As an avid listener to SiriusXM’s Coffeehouse channel, when I think of a quintessential coffeehouse, the iconic Passim in Cambridge, Massachusetts is what comes to mind. In this modern era that embraces constant change, it’s nice to know some things are still here, like this Harvard Square institution.
Boston has an amazing music scene and while baseball fans here have their legendary Fenway Park, music lovers have Passim. Located in Cambridge’s Harvard Square, it’s one of the most famous coffeehouses for the folk and singer-songwriter set in the country.
This humble little stage in a basement setting has been home to many talented musicians for more than 50 years, and still offers that authentic New England coffeehouse experience. If you appreciate the kind of acoustic music heard on SiriusXM’s Coffeehouse channel, you might like Passim. Passim was at the epicenter of the Boston folk music scene back in the day. Joan Baez was a regular in the early days and she introduced Bob Dylan, who reportedly played between acts when Baez was here. Others who played here include Joni Mitchell, Suzanne Vega, Shawn Colvin, Peter Wolf, Patty Larkin, Taj Mahal, Judy Collins, Tom Rush, Rickie Lee Jones, Josh Ritter, Peter Wolf of the J. Geils Band and Ingrid Michaelson.
It opened in 1958 as Club 47 and was a jazz club originally. It was Club 47 from 1958 to 1968 and was one of the first venues in the northern United States to feature African American blues musicians from the South and patrons and staff gave these musicians a place when local hotels wouldn’t.
It then became Passim and has evolved in recent years. If you haven’t been here for a while, it became a nonprofit in 1994. The coffeehouse part is now called Club Passim and they offer some 400 shows a year, every day of the year except holidays. There’s also Passim School of Music, where adults can also take lessons for instruments such as the harmonica, guitar and piano.
“Our mission is to create and inspire interactive music experiences,” says Benjy Kantor, Passim’s marketing director. “We’re trying to build a vibrant community of artists and students., and audience members through our listening members and through our music. This fall, people playing here range between having played here five decades ago till now.”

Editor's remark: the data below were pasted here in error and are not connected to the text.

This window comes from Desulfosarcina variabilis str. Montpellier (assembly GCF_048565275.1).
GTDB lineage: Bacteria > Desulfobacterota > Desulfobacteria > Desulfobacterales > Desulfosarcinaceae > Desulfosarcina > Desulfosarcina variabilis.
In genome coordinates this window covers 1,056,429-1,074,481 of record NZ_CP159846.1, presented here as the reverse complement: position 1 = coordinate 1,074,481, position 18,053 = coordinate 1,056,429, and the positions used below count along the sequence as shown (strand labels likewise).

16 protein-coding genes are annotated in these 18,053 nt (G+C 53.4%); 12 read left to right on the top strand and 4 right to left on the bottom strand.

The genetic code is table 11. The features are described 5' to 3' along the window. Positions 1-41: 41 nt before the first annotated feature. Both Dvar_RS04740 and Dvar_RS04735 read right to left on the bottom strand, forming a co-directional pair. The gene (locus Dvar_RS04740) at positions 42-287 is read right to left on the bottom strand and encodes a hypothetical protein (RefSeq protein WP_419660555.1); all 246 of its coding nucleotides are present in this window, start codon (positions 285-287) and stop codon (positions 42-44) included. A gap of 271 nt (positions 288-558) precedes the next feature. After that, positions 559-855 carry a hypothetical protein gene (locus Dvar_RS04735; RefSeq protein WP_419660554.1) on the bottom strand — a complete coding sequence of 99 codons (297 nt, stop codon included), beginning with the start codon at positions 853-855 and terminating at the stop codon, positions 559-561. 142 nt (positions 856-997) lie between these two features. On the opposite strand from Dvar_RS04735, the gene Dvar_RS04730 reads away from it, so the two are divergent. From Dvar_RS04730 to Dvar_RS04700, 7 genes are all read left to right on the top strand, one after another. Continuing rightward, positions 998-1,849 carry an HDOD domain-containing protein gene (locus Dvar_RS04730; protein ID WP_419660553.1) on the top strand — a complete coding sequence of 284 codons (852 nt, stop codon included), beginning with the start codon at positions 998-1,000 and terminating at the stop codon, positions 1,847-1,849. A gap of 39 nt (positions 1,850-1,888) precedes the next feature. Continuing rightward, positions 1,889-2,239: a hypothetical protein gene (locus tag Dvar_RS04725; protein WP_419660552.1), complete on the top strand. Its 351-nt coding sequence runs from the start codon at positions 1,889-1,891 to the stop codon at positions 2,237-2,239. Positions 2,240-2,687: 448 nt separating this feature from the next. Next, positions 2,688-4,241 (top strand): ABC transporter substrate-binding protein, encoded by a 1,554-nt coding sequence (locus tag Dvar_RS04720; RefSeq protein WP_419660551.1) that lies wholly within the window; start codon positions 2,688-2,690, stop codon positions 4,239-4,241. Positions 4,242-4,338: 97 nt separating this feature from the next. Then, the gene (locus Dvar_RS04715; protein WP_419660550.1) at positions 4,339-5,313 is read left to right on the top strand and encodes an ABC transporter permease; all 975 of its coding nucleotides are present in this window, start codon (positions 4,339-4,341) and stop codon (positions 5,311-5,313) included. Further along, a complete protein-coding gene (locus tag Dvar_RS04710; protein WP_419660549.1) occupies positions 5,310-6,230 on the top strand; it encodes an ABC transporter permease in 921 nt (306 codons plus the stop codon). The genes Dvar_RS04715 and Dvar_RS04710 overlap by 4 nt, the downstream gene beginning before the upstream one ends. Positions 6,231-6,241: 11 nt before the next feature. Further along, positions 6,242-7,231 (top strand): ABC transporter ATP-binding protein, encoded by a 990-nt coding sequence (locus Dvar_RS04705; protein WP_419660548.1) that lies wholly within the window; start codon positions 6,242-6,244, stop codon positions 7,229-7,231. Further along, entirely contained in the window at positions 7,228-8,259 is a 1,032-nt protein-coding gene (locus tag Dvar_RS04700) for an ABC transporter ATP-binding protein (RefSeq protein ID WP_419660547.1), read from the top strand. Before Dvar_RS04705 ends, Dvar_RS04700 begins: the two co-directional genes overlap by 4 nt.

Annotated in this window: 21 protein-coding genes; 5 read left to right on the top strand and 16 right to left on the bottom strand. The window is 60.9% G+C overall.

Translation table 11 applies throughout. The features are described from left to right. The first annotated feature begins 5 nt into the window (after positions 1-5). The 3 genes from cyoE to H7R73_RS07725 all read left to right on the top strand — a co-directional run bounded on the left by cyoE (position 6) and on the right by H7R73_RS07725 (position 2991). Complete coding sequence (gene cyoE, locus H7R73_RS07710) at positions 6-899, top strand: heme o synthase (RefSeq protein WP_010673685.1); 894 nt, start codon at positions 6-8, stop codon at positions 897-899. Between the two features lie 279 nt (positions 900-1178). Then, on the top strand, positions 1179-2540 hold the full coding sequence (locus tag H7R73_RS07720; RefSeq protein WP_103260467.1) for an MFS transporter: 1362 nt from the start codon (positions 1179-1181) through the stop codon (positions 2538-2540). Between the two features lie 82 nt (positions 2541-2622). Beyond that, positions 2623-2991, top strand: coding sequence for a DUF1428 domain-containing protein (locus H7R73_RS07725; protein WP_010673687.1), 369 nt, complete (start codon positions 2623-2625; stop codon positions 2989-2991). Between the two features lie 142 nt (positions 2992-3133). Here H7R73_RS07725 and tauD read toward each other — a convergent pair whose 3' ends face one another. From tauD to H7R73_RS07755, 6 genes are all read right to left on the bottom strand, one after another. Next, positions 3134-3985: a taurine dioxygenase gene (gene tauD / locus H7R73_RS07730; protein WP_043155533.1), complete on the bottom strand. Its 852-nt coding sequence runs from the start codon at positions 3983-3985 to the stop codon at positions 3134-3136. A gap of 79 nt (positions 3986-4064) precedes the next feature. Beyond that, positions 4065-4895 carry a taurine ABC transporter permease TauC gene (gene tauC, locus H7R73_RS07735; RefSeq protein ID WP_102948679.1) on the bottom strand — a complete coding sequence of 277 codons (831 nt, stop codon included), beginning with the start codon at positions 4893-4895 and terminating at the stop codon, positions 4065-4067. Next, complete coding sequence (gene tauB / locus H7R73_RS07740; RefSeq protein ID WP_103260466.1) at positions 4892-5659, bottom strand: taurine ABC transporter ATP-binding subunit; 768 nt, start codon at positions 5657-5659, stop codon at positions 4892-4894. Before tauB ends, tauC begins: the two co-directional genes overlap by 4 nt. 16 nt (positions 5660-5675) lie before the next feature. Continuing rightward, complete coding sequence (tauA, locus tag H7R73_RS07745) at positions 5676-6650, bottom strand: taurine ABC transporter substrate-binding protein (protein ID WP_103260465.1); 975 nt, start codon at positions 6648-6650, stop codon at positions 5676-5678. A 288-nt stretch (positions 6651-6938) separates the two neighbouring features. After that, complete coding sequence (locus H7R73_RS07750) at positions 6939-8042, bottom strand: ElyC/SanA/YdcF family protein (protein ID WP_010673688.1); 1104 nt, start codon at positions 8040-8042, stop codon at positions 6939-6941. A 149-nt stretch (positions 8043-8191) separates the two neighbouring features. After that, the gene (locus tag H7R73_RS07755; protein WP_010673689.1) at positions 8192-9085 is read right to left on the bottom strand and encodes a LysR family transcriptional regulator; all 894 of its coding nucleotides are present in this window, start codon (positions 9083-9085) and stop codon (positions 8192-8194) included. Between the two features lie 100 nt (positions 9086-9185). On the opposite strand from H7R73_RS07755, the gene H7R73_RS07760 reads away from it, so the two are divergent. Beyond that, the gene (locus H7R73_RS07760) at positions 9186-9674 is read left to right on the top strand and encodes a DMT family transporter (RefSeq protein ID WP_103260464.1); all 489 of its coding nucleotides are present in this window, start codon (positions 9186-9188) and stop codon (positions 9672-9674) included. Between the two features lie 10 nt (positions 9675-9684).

Boston’s Celtic Music Fest also became part of Passim several years ago. “The concerts are all on the street at Harvard Square and Passim’s is the center,” Kantor said.
For a little over a decade now, the restaurant Veggie Planet has been a partner here, so while there are a few general admission seats, it’s mostly table seating now. “There was always an ancillary revenue stream here,” Kantor said. “Passim informally means things here and there, like there was a tchotchke shop years ago, it was a café in the ‘90s and Passim became a nonprofit in the early ‘90s.”
It’s a cozy setting, although it went down from a 125-seater to a 101-seater, so it’s a bit more comfortable. There was some concern several years ago that Passim might not survive. “Five years ago, when we were in dire straits and we had pleas out to people, one of the things that did help was the ability to serve beer and wine, which we got three or four years ago,” Kantor said. “There’s a good amount of revenue that comes in for both us and Veggie Planet.”
As a nonprofit organization, Passim is membership based. Members get discounts on tickets, music classes and access to purchase tickets a week prior to the general public. Getting to buy tickets ahead of time comes in handy because Patty Griffin plays here for two nights in November and the last time she played Passim was a decade ago, and these two shows sold out in a record four minutes.
Another interesting concert that isn’t sold out yet is on Oct. 24 Scottish singer-songwriter folk rock legend Al Stewart will perform. If you missed him in the ‘70s, this might be a good gig to catch. He’s best known for his 1976 hit “Year of the Cat,” which is still on regular rotation on several popular channels on SiriusXM radio.
“The community is inspiring here, they meet each other at our annual ‘campfire’ festivals, it’s all day everyday noon until midnight and 100 different performers perform nonstop,” Kantor said. “There is no actual campfire. It’s recreating that idea of a community of folks sitting around a campfire and singing. It’s one of our best ways to showcase new talent to the listening audience. Sometimes it’s a good transition for people playing open mikes, and a lot of times they’re more established acts.”
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